Harrison took the same approach to Pearl River senior forward Casey Walsh that many opponents have this season, sending double teams her way whenever possible in Saturday's Section 1 Class A first-round playoff game at Pearl River.
Walsh took advantage of them to give the Pirates all the offense they would need.
"She draws so much attention," Pearl River Head Coach Tim Peabody said. "My thing to her was we're going to have to try to release the ball early, because you are going to get double-teamed every time you make your run. If we can get the weak-side runner, we can get goals."
Walsh recorded assists on all three Pearl River goals in a 3-0 victory over Harrison, also putting two shots off the post and at least two more that the Huskies' goalkeeper made tough saves on.
"It could be about her scoring goals, but she's just playing the total game," Peabody said.
The victory propelled Pearl River (14-1-2) into the quarterfinals Tuesday against Eastchester, which defeated Tappan Zee on penalty kicks. The game would be at Pearl River, though that is tentative pending the impact of Hurricane Sandy.
"I told them, let's hope everybody's family is safe. Maybe we play. Maybe we don't," Peabody said. "Last year we had the snow storm and that was hard on everybody. This could be worse."
Pearl River was forced to play Harrison on the upper field Saturday because the school's main field was occupied with the football team's game against Ossining (a 36-6 defeat).
"We were concerned because we were going to play up here," Peabody said. "Our rhythm was going to be a little off. I kept hammering away that this is what it is. We have to play on this field. They have to play on it."
Walsh thought that the nerves weren't a bad thing for her team.
"Everyone was very nervous, but in all honesty, you need to be nervous for a game like this," Walsh said. "We know we are a good team. We know we have a chance of winning sections, but if you come in overconfident, you won't play like you should."
That made getting the first goal that much more important and sophomore Annie White delivered on a pass from Walsh.
"Annie made a beautiful run down the left lane," Walsh said. "I just passed it to her and she made a nice shot. Getting the goal early, like we did (in a victory against) Rye, that really means a lot to us. It really gets us started."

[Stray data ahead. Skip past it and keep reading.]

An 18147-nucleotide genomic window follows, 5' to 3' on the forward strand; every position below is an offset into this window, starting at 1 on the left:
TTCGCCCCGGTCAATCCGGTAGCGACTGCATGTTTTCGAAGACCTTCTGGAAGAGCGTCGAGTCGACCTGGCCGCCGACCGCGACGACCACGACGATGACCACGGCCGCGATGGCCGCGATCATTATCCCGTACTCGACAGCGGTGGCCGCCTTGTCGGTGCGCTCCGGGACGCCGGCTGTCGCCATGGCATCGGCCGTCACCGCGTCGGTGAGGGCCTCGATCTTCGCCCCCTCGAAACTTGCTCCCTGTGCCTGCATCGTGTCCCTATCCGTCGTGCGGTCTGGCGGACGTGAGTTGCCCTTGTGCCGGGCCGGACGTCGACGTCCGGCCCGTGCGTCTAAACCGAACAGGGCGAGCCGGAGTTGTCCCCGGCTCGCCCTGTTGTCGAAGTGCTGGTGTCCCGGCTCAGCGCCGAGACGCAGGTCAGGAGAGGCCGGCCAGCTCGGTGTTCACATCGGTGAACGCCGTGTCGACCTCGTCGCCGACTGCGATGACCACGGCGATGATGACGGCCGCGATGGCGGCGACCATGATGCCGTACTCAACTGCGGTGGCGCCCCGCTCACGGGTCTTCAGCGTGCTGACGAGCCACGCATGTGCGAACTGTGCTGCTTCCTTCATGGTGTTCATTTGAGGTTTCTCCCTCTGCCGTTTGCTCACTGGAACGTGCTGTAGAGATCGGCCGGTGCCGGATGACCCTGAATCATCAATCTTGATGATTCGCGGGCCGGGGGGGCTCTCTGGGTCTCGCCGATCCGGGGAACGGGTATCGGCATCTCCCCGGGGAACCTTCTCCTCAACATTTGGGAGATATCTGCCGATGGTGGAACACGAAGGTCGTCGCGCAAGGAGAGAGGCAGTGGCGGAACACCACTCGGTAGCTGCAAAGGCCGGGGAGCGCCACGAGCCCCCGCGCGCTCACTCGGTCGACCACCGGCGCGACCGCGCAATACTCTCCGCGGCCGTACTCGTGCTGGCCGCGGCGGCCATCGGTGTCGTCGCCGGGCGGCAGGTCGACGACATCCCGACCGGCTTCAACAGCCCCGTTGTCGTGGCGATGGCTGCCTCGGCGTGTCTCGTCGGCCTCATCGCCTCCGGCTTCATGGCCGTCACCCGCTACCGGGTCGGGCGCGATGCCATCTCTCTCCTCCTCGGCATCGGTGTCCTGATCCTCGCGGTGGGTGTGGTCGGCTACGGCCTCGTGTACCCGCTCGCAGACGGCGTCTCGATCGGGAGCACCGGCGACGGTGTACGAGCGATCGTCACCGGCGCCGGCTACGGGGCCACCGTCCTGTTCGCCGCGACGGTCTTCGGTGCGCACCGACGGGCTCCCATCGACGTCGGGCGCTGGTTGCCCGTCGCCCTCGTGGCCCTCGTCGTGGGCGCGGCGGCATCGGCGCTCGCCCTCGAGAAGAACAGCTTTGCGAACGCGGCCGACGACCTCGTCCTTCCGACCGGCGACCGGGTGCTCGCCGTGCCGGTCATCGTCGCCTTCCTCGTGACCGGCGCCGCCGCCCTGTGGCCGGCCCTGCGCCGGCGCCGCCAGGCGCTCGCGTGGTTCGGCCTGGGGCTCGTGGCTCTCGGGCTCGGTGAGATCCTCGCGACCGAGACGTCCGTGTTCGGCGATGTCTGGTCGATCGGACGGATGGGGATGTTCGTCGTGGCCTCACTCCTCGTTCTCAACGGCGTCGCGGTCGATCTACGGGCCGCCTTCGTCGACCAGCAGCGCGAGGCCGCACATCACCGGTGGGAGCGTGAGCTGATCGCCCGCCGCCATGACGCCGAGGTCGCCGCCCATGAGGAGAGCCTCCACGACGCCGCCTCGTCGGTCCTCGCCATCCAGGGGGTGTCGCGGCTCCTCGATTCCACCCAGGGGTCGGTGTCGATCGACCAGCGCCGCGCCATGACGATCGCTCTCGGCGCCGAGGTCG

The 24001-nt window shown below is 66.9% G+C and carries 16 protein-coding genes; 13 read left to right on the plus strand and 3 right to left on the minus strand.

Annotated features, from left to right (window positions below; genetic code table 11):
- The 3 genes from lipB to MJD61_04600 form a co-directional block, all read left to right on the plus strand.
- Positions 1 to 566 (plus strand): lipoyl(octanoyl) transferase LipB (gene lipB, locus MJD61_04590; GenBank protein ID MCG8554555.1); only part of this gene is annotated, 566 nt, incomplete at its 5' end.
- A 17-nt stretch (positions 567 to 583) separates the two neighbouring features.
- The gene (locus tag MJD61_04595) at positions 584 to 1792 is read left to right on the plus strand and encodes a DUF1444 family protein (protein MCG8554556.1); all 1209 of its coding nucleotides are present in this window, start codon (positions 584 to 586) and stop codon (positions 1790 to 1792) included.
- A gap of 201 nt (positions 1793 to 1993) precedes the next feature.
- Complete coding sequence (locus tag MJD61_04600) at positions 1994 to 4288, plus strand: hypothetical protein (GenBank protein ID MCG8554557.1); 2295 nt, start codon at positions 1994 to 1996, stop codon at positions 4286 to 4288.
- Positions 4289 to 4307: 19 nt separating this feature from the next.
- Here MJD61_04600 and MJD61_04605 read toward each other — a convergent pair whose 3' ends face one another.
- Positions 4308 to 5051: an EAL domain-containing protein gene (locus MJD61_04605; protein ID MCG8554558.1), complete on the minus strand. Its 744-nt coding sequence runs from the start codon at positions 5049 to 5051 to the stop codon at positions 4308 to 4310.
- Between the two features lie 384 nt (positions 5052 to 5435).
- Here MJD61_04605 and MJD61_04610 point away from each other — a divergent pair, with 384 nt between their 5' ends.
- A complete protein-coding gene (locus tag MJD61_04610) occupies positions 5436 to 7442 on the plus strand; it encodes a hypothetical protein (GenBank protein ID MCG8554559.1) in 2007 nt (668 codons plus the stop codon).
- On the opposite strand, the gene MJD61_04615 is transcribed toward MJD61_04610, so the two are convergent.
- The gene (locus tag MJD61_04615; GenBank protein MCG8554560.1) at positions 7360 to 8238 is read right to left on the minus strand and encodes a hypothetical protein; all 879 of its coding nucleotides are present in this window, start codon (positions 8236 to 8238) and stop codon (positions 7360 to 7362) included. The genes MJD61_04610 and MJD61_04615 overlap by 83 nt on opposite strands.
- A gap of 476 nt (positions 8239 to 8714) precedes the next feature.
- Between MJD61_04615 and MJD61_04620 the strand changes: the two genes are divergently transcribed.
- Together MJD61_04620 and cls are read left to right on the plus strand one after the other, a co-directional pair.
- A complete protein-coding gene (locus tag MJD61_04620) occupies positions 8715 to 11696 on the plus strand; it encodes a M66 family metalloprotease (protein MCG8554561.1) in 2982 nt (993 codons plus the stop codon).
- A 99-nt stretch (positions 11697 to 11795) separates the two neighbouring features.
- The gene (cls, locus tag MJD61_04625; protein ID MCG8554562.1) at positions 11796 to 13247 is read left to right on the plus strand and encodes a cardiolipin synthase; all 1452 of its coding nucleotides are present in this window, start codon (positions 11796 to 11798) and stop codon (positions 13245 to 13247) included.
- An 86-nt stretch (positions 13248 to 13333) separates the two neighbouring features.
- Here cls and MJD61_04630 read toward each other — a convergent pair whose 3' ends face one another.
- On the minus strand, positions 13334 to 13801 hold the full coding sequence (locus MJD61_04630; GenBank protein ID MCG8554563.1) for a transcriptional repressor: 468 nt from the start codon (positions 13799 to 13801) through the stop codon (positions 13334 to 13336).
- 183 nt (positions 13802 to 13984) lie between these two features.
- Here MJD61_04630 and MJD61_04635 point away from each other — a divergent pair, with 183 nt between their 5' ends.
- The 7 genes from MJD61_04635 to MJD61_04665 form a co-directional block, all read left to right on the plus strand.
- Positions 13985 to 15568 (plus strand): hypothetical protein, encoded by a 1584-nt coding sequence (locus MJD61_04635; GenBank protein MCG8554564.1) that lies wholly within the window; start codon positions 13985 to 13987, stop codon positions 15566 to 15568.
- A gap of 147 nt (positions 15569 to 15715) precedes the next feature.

"Casey's ball was fabulous. (The passes on all three goals) were all great balls," Peabody said. "That first one, you get a little bit of relief. It was what we said. We need to switch the field. When we open the game up, that's when good things happen."
More good things happened when two of Pearl River's seniors combined to push the lead to 2-0, Marissa Scognamiglio heading the ball home off a crossing pass from Walsh. Scognamiglio was playing her second game back with the team after .
"It has been a difficult week or two," Peabody said. "WE were way more nervous than we normally might have been. As much as you want to say we're good now, you never quite get to that point. You know deep in their hearts, they wish it could be different. This is hopefully their outlet. They love being together and playing."
They will continue in part because the defense clamped down as Saturday's game went on. Harrison had chances in the first half, but generated very little pressure at all in the second.
"They played well," Harrison coach Jon-Erik Zappala said. "Their forwards have a great chemistry about them. They capitalized on the far-side breakaway and one in the middle. We wanted to hold them at the half and battle back. We just couldn't get our momentum and finish a ball. I thought we played well and I'm proud of the Huskies."
Pearl River was the only team able to finish in the second half, with Amanda DeCourcey scoring the Pirates' third goal off a pass by Walsh, who took the ball from two defenders before setting up the score.
The defense did the rest, with keeping Harrison from even getting close to a goal in the second half.
“Our whole team worked very well together,” Walsh said. “Kelly Guerci had an amazing game. Her head balls were dead on and any time anyone had a bad touch, she played it out of there.”